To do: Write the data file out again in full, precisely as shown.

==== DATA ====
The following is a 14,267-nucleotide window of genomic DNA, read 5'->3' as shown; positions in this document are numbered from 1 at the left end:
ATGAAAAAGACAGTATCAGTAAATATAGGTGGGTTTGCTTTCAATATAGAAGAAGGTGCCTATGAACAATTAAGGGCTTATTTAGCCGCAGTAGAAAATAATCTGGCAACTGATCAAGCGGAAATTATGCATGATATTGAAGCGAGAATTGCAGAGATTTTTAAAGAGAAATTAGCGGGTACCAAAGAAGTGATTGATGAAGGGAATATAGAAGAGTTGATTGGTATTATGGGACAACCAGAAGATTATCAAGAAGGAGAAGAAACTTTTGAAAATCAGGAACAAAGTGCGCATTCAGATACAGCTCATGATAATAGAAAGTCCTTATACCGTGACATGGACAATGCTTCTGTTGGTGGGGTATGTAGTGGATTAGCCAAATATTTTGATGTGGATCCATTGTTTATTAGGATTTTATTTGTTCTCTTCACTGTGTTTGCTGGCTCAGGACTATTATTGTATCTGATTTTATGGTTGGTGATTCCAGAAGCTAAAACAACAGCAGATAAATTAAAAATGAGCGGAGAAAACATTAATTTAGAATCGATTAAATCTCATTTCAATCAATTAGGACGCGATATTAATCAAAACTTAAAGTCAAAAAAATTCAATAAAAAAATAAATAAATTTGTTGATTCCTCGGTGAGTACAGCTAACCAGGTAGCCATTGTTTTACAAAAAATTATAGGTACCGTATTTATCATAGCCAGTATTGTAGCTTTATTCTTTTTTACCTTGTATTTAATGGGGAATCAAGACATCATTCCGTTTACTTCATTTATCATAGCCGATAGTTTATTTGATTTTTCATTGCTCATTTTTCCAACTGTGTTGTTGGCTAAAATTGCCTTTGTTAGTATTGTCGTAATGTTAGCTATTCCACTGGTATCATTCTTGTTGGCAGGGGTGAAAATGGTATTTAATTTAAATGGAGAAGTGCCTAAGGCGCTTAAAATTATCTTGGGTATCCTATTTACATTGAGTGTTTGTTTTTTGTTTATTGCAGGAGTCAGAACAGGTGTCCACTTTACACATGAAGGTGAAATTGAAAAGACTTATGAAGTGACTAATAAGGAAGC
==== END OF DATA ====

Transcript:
The following is a 14,267-nucleotide window of genomic DNA, read 5'->3' as shown; positions in this document are numbered from 1 at the left end:
ATGAAAAAGACAGTATCAGTAAATATAGGTGGGTTTGCTTTCAATATAGAAGAAGGTGCCTATGAACAATTAAGGGCTTATTTAGCCGCAGTAGAAAATAATCTGGCAACTGATCAAGCGGAAATTATGCATGATATTGAAGCGAGAATTGCAGAGATTTTTAAAGAGAAATTAGCGGGTACCAAAGAAGTGATTGATGAAGGGAATATAGAAGAGTTGATTGGTATTATGGGACAACCAGAAGATTATCAAGAAGGAGAAGAAACTTTTGAAAATCAGGAACAAAGTGCGCATTCAGATACAGCTCATGATAATAGAAAGTCCTTATACCGTGACATGGACAATGCTTCTGTTGGTGGGGTATGTAGTGGATTAGCCAAATATTTTGATGTGGATCCATTGTTTATTAGGATTTTATTTGTTCTCTTCACTGTGTTTGCTGGCTCAGGACTATTATTGTATCTGATTTTATGGTTGGTGATTCCAGAAGCTAAAACAACAGCAGATAAATTAAAAATGAGCGGAGAAAACATTAATTTAGAATCGATTAAATCTCATTTCAATCAATTAGGACGCGATATTAATCAAAACTTAAAGTCAAAAAAATTCAATAAAAAAATAAATAAATTTGTTGATTCCTCGGTGAGTACAGCTAACCAGGTAGCCATTGTTTTACAAAAAATTATAGGTACCGTATTTATCATAGCCAGTATTGTAGCTTTATTCTTTTTTACCTTGTATTTAATGGGGAATCAAGACATCATTCCGTTTACTTCATTTATCATAGCCGATAGTTTATTTGATTTTTCATTGCTCATTTTTCCAACTGTGTTGTTGGCTAAAATTGCCTTTGTTAGTATTGTCGTAATGTTAGCTATTCCACTGGTATCATTCTTGTTGGCAGGGGTGAAAATGGTATTTAATTTAAATGGAGAAGTGCCTAAGGCGCTTAAAATTATCTTGGGTATCCTATTTACATTGAGTGTTTGTTTTTTGTTTATTGCAGGAGTCAGAACAGGTGTCCACTTTACACATGAAGGTGAAATTGAAAAGACTTATGAAGTGACTAATAAGGAAGC